A New Approach to Multilateralism During the Financial Crisis (By Invitation Only) |

A New Approach to Multilateralism During the Financial Crisis (By Invitation Only)

World Bank President Supports Greater Voice for Developing Nations, Fewer Conditions for Loans

by Natalia Olynec World Bank president Robert Zoellick said that Singapore’s unique development experience can be of great value to the developing world. Developing countries, most notably China and India, are facing large-scale challenges as millions of people move from rural areas to the cities.18dec08_09 “Countries across the world are struggling with the sheer scale of the urban challenge before them,” said Mr Zoellick. “The challenge is for governments to find sensible solutions to managing the increased demand for land, water, and jobs while ensuring that the cities remain livable and socially cohesive,” he added. Zoellick spoke to a packed audience of more than 300 people at the Lee Kuan Yew School of Public Policy on 18th December. Responding to a rapid volley of questions from a panel of students who shared the stage with him along with the Dean of the LKY School, Kishore Mahbubani in a dialogue, Zoellick said the Bank is addressing key criticisms it faces such as the underrepresentation of developing countries. The World Bank is giving representatives of developing countries a greater voice in decision making, he said. “I’ve appointed eight officers, seven of which are from the developing world,” he said, highlighting the appointment of Justin Lin from China as chief economist. He also mentioned that the Bank has reduced the number of conditions countries must fulfill to receive loans. The recent global financial crisis has increased the demand for quick economic solutions, he said. “We have a faster paced demand,” Zoellick said. “We have an economic crisis whose depth and scope are very difficult to assess.” Commenting on the food crisis, he said that although grain prices have fallen recently, the problem of malnutrition due to high food costs is still acute. “The world food problem is one that will come back and be with us,” he said. “When growth resumes, prices will rise. We must focus more on safety net systems for those in need.” Innovations such as giving developing countries access to long-range weather forecasting are possible tools to reduce malnutrition, he said. Zoellick said he is “deeply disappointed” the Doha round of trade talks has run aground. He said he’s concerned the current economic recession will lead to new waves of protectionism. Zoellick said he doesn’t believe in “decoupling logic” regarding world growth patterns. As recently as 1992, no one would have thought China and India would be growth drivers, he said. “Until September or October we saw multiple poles of growth in the international system,” he said. “One of the challenges in the World Bank is, can we help Africa become a pole of growth?” Zoellick signed a new agreement with Foreign Minister George Yeo to set up an urban hub in Singapore that would provide advice and technical assistance to developing countries on urban management, water and resource management, city financing and urban design. 18dec08_08 “You could not think of a better partner for the World Bank than Singapore,” Zoellick said. “Singapore has the ability to be an interconnecting point in the region. It is a wonderful testimony to the ongoing process of building a stronger international system. ” Zoellick also praised the Lee Kuan Yew School for providing leadership in the region. “This school really is a fantastic idea,” he said. “You have to have blinders on not to realize that Asia Pacific will be a critical part of world development and opportunities. The hardest challenges are the ones in public policy.” Multimedia Webcast | Photo Gallery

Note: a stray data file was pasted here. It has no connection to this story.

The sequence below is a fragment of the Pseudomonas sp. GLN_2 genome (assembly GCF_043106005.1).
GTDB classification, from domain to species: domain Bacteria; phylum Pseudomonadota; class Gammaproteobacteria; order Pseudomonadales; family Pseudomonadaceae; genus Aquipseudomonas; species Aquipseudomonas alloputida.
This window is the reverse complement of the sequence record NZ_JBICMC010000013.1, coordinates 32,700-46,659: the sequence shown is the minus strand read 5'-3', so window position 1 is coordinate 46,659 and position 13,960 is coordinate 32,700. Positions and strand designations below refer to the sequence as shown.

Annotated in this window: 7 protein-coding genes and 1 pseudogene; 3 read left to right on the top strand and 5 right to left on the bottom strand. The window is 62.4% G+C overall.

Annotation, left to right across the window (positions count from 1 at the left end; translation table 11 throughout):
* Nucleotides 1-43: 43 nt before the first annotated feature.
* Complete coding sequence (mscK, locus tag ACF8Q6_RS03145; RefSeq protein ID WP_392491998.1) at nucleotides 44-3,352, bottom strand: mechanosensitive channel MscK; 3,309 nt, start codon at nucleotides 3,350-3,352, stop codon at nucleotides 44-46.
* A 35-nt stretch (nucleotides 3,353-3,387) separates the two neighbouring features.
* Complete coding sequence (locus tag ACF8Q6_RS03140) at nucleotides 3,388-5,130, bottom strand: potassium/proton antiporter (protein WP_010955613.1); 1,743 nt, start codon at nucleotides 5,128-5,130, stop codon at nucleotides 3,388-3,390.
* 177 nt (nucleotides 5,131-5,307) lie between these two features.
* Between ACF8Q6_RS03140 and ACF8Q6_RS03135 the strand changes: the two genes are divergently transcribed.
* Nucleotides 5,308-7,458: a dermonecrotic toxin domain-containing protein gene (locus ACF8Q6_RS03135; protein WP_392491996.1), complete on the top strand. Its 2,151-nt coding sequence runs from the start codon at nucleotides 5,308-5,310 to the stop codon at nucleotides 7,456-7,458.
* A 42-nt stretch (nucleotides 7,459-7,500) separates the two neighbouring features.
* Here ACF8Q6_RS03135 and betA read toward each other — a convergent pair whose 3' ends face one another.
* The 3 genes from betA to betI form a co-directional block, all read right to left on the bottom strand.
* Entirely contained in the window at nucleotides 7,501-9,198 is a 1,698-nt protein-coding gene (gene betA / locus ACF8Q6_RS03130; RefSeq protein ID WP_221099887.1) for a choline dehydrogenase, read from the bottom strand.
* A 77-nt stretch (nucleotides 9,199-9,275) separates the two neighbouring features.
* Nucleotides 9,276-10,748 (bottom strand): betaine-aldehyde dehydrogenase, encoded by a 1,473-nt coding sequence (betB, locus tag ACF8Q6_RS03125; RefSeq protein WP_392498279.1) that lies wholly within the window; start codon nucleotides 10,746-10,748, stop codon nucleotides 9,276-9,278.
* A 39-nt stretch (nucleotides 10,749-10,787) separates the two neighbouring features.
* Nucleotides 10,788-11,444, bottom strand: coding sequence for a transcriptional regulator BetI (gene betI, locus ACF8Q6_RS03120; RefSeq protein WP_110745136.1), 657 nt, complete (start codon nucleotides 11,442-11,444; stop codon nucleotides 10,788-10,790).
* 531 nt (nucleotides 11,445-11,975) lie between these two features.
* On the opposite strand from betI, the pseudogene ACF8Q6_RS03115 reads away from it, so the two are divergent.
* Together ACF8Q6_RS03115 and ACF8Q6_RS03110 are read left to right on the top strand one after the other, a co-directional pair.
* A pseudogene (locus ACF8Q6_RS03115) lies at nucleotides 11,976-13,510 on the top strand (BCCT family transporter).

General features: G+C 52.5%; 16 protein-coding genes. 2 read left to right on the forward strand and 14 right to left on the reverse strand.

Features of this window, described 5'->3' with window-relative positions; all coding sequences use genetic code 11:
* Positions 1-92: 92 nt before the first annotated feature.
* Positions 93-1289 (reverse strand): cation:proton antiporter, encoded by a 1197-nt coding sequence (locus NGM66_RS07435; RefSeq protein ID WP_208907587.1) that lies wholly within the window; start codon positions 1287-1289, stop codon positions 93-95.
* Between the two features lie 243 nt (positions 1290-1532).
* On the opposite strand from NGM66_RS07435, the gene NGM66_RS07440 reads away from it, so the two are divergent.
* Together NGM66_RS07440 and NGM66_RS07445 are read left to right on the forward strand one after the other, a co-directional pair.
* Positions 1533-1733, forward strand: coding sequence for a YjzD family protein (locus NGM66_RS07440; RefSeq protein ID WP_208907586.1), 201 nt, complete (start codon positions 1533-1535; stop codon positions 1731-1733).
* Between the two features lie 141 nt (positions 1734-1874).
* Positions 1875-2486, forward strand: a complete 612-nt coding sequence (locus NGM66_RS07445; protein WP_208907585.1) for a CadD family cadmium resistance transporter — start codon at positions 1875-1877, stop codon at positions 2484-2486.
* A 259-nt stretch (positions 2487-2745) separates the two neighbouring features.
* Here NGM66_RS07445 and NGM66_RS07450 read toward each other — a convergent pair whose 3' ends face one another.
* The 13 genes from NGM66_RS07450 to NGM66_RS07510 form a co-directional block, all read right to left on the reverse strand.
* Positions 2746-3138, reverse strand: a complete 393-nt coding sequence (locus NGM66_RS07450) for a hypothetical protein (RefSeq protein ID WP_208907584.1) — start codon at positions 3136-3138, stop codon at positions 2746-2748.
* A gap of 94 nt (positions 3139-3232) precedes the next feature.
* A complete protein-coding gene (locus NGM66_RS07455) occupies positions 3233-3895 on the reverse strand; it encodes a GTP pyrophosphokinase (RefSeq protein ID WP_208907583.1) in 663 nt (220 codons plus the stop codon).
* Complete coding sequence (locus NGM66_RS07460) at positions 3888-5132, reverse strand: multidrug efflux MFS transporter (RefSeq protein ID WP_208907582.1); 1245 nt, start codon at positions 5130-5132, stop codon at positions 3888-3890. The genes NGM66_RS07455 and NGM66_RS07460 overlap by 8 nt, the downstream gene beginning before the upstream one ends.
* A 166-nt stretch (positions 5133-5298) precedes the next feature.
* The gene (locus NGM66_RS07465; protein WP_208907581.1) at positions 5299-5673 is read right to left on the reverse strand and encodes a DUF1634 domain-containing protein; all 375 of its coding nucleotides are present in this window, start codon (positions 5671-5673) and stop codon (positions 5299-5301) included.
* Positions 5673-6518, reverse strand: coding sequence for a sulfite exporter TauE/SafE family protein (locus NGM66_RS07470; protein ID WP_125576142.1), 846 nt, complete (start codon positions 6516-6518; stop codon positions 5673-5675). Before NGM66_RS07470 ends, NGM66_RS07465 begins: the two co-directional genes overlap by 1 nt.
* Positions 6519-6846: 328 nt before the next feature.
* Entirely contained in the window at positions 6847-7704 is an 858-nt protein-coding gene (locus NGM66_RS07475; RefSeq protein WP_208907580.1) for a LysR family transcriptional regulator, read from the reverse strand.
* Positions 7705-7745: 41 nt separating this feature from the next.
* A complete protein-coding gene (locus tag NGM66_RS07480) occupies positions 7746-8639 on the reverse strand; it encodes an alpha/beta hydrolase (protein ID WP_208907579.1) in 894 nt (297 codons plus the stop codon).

The global financial crisis and recent food and fuel price increases have prompted world leaders to rethink approaches to economic multilateralism. World Bank President Robert Zoellick will explore these new perspectives during a dialogue with faculty, students and invited guests at the Lee Kuan Yew School of Public Policy on Thursday, 18th December 2008.

The dialogue will be chaired and moderated by Prof. Kishore Mahbubani, Dean of the Lee Kuan Yew School of Public Policy and Mr. Zoellick will address such issues as:
  • Did the recent G20 Washington Summit go far enough in identifying the causes of the current financial crisis and providing effective solutions?
  • How should we address the structural deficiencies, such as the under-representation of emerging economies, in the global financial architecture?
  • Should the Group of Seven be expanded and transformed into a steering group for the world economy?
  • Should economic multilateralism be redefined beyond its traditional focus on finance and trade to also include energy, climate change, and stabilising fragile and post-conflict states?
  • How will the World Bank Group’s package of reforms adopted at the Annual Meeting in October strengthen the influence of developing countries?
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Robert B. Zoellick, 11th President of the World Bank Group

Thursday, 18 December 2008
2.00 p.m. - 3.30 p.m.
Auditorium, Level 3, Block B, Faculty of Law, NUS Bukit Timah Campus, 469G Bukit Timah Road Singapore 259772

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